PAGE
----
Audit-curious elected officials from other states visited Arizona, liked what they saw and wanted to start something similar back home. They haven’t yet been able to convince their states to follow Arizona’s lead. Whether their desires become reality affects how far the 2020 web will reach.
“It doesn't have much to do, if anything at all, with 2020. It's all about 2022 and 2024. They want to build on Maricopa,” Neas said.
Neas sees the audit as part of a coordinated effort by the right to undermine elections, restrict voting rights and rally the base heading into the next elections.
“It is ginning up a certain part of the base to lose confidence and try to get others to lose confidence in the electoral system, not just Maricopa County and in Arizona, but all across the country,” Neas said.
“What’s more disturbing to me is when the parties now start to see that this is a way for them to exploit the situation to raise money and to invite all kinds of characters in, we've called them grifters, to come in and take advantage of the situation,” Wikfors said.
There’s now a precedent that a candidate who lost an election can rally their allies in the legislature and call for an audit, set their own rules, lock out the public and extend it for months on end. All the while promoting disinformation and asking for money.
It might not happen each cycle; eventually, fatigue would set in, Richer said. But because the Maricopa County audit was premised on dissatisfaction with results instead of identifiable issues that could be investigated, it leaves room for sore losers to ask for their own.
“Surely there will be dissatisfied candidates in future elections who would say, I want to have the same thing for mine,” Richer said.
This might not be rock bottom. It might just be the beginning.
For elections workers, a flood of harassment and worries about what comes next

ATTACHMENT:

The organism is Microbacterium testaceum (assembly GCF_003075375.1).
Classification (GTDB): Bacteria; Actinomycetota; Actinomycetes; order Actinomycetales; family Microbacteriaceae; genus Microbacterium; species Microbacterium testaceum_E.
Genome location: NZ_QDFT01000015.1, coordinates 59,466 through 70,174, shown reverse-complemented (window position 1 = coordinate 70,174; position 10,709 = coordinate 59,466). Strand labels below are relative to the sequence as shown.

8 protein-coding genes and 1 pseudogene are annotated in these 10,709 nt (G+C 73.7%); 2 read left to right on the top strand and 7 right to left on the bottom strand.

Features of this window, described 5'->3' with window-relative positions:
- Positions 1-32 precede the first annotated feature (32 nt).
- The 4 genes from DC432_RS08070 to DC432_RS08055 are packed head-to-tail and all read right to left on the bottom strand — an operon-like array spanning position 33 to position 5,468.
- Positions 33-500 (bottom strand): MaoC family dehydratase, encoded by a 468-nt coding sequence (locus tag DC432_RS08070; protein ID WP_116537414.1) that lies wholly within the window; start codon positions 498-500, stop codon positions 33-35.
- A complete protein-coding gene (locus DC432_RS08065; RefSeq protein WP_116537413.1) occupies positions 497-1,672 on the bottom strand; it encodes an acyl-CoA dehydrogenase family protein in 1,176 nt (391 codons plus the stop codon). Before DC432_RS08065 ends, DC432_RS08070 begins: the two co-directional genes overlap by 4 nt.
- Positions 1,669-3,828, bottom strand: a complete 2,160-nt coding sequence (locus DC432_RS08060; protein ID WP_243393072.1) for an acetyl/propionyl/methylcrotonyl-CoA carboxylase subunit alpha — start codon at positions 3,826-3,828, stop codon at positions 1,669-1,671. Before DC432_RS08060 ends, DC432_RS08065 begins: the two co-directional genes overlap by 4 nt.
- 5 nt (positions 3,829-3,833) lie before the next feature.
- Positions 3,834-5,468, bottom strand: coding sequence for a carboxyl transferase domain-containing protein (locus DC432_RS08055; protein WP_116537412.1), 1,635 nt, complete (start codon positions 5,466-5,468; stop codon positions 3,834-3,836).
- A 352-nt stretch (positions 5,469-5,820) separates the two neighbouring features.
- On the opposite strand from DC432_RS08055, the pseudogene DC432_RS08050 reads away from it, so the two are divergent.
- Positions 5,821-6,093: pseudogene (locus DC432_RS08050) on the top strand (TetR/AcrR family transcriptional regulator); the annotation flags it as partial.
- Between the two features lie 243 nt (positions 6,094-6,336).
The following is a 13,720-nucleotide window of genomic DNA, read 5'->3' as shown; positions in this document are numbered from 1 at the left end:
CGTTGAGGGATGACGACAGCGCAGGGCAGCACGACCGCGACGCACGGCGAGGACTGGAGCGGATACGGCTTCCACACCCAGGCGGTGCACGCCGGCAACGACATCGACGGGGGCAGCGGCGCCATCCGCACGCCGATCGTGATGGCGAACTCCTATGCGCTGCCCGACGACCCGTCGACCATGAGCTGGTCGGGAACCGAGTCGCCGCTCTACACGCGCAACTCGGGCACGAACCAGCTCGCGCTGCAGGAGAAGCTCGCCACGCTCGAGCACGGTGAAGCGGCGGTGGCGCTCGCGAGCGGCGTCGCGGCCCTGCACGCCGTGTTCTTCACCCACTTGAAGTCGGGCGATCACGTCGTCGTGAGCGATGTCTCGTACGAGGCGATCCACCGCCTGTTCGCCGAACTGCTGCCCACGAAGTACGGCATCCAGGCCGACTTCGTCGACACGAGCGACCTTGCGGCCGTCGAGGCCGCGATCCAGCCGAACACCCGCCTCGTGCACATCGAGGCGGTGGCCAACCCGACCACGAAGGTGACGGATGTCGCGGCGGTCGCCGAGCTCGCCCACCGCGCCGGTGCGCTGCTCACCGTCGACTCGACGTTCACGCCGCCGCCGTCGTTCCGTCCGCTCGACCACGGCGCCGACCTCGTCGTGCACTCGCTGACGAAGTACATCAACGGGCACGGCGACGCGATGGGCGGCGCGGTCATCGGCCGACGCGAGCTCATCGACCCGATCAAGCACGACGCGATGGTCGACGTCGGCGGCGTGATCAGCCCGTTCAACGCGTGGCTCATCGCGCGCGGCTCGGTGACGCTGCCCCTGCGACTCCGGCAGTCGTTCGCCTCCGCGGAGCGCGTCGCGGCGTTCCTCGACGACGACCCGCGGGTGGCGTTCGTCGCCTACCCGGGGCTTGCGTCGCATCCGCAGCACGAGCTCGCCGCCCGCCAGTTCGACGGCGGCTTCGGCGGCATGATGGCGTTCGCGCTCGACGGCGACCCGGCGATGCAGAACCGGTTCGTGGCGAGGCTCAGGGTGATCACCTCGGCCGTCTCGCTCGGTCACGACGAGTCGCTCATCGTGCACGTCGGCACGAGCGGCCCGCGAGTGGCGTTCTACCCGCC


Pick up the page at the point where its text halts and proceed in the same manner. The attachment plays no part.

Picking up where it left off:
Across Arizona, people who run elections are watching the audit and post-2020 legislative efforts to restrict voting access closely. They see it as their job to maintain confidence in elections and tell the public how everything works.
In the past year, election disinformation spread far and wide. In Cochise County, elections director Lisa Marra got a phone call from a voter claiming they’d been deprived of the right to vote because they were forced to use a Sharpie, an offshoot of voters in the Phoenix area claiming the same.
“I was like, stop lying. Because we have all electronic voting machines (on Election Day). There are no pre-printed paper ballots. Everybody who votes on Election Day has to vote on a machine,” Marra said.
Since taking office, Richer has faced all manner of barbs, largely from people in his own party, for defending Maricopa County’s elections.
He recently received an orange jumpsuit in the mail, accompanied with a letter calling him guilty in the court of public opinion. The five members of the Maricopa County Board of Supervisors received the same.
“Enclosed in the box are your first set of orange jumpsuits, one for each of you. Get use (sic) to it as your (sic) headed for more trouble in your lives. I hope you have a relationship with Jesus Christ, will repent and ask him for forgiveness,” the sender wrote.
Because of the harassment and threats, Marra said her colleagues across the country are leaving their posts. And it’s left her wondering who will be left to count the ballots.
“Who counts the ballots matters, and if good, fair, honest people don't do it, so that we for sure have secure, safe, accurate elections, that's kind of scary,” she said.